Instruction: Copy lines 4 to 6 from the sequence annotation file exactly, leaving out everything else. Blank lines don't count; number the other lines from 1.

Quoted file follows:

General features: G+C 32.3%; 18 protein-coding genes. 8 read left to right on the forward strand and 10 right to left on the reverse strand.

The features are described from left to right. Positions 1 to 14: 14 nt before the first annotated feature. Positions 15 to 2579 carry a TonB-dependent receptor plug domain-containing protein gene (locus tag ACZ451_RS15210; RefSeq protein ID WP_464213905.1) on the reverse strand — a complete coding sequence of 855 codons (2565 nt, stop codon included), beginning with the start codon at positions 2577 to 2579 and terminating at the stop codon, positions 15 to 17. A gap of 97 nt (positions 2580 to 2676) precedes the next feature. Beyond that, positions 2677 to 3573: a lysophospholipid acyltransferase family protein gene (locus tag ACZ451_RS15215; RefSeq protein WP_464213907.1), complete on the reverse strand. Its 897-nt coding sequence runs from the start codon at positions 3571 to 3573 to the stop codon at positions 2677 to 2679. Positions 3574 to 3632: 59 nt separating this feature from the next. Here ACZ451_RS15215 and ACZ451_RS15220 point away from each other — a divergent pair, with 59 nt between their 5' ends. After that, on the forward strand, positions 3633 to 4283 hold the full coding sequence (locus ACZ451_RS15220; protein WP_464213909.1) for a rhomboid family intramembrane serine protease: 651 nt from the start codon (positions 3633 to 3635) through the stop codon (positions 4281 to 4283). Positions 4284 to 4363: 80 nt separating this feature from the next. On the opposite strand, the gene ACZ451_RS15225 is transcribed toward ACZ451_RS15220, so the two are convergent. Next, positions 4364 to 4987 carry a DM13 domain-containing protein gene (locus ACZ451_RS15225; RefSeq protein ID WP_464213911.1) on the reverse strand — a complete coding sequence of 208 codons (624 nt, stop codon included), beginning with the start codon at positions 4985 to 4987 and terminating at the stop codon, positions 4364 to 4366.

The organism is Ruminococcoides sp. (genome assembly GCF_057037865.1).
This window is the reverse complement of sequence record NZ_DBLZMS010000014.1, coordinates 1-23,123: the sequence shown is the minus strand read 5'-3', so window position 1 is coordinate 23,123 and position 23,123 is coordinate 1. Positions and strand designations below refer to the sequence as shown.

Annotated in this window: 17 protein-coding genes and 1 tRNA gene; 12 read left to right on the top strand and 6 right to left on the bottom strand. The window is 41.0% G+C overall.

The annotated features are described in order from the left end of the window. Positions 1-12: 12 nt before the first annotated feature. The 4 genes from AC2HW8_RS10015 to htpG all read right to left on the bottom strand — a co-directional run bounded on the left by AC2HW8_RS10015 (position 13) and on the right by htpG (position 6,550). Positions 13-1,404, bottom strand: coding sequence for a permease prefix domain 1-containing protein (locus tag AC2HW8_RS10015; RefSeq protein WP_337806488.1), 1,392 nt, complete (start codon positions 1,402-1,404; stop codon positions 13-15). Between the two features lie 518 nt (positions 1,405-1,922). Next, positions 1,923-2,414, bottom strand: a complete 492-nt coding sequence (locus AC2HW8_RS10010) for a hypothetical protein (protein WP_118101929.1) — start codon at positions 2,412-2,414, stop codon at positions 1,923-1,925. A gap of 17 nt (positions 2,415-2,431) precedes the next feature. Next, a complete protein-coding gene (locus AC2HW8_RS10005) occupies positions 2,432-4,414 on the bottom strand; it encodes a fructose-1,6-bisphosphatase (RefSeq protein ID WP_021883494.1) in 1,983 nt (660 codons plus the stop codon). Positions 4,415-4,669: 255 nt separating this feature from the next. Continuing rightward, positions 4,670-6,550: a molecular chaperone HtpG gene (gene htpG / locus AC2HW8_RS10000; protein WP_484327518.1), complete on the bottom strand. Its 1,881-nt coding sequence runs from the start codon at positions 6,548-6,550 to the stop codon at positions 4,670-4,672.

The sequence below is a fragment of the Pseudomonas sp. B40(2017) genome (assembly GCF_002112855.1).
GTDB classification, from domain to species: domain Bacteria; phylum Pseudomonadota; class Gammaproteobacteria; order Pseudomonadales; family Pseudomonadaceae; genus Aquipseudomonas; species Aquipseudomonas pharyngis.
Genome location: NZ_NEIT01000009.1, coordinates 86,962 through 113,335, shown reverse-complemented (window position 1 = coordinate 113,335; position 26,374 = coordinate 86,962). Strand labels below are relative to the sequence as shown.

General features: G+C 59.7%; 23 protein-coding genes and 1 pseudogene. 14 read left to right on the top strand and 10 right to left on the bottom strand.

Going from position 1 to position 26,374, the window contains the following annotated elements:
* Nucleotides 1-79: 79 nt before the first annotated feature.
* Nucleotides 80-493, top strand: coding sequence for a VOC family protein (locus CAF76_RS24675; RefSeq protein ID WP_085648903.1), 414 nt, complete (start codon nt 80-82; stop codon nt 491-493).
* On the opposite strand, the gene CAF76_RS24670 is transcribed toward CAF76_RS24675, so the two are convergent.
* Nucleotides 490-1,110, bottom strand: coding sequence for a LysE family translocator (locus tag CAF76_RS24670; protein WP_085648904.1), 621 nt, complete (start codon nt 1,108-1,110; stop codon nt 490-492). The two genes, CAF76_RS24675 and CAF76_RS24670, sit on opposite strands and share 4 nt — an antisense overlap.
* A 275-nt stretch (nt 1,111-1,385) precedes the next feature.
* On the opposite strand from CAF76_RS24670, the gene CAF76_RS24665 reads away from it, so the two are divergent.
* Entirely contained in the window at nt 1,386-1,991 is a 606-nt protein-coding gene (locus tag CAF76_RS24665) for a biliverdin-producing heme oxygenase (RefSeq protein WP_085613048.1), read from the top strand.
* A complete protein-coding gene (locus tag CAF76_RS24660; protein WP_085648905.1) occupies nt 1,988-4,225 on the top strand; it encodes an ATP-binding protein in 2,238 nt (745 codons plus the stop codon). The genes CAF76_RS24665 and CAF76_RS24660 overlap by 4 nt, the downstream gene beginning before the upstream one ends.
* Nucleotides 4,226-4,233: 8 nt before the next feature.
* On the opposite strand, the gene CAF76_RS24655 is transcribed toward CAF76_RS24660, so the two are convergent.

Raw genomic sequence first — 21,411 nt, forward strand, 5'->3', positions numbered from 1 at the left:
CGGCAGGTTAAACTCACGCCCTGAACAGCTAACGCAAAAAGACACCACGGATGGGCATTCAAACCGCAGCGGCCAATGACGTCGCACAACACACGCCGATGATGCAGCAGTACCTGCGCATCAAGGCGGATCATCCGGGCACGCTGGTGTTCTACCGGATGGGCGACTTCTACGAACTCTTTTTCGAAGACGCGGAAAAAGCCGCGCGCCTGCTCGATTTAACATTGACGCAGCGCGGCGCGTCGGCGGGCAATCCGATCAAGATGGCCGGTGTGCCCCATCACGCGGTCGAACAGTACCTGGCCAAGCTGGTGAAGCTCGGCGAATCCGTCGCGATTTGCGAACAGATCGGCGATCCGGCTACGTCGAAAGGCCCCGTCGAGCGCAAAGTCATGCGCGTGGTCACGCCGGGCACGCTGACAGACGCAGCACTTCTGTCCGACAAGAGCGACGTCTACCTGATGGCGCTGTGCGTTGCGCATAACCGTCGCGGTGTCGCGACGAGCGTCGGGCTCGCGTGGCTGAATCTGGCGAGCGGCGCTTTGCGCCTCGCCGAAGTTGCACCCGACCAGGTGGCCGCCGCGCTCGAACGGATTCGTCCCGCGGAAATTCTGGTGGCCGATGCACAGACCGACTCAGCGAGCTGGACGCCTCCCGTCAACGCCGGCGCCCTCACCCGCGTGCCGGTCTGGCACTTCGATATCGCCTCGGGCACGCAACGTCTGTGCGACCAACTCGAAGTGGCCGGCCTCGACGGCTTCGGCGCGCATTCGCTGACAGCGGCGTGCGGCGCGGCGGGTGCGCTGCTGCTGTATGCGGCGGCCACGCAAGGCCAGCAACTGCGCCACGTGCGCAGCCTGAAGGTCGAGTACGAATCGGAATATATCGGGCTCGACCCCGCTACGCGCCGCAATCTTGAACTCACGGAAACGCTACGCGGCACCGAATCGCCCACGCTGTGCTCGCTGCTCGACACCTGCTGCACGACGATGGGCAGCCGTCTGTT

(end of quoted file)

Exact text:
This window is the reverse complement of sequence record NZ_DBLZMS010000014.1, coordinates 1-23,123: the sequence shown is the minus strand read 5'-3', so window position 1 is coordinate 23,123 and position 23,123 is coordinate 1. Positions and strand designations below refer to the sequence as shown.

Annotated in this window: 17 protein-coding genes and 1 tRNA gene; 12 read left to right on the top strand and 6 right to left on the bottom strand. The window is 41.0% G+C overall.

The annotated features are described in order from the left end of the window. Positions 1-12: 12 nt before the first annotated feature. The 4 genes from AC2HW8_RS10015 to htpG all read right to left on the bottom strand — a co-directional run bounded on the left by AC2HW8_RS10015 (position 13) and on the right by htpG (position 6,550). Positions 13-1,404, bottom strand: coding sequence for a permease prefix domain 1-containing protein (locus tag AC2HW8_RS10015; RefSeq protein WP_337806488.1), 1,392 nt, complete (start codon positions 1,402-1,404; stop codon positions 13-15). Between the two features lie 518 nt (positions 1,405-1,922). Next, positions 1,923-2,414, bottom strand: a complete 492-nt coding sequence (locus AC2HW8_RS10010) for a hypothetical protein (protein WP_118101929.1) — start codon at positions 2,412-2,414, stop codon at positions 1,923-1,925. A gap of 17 nt (positions 2,415-2,431) precedes the next feature. Next, a complete protein-coding gene (locus AC2HW8_RS10005) occupies positions 2,432-4,414 on the bottom strand; it encodes a fructose-1,6-bisphosphatase (RefSeq protein ID WP_021883494.1) in 1,983 nt (660 codons plus the stop codon). Positions 4,415-4,669: 255 nt separating this feature from the next. Continuing rightward, positions 4,670-6,550: a molecular chaperone HtpG gene (gene htpG / locus AC2HW8_RS10000; protein WP_484327518.1), complete on the bottom strand. Its 1,881-nt coding sequence runs from the start codon at positions 6,548-6,550 to the stop codon at positions 4,670-4,672.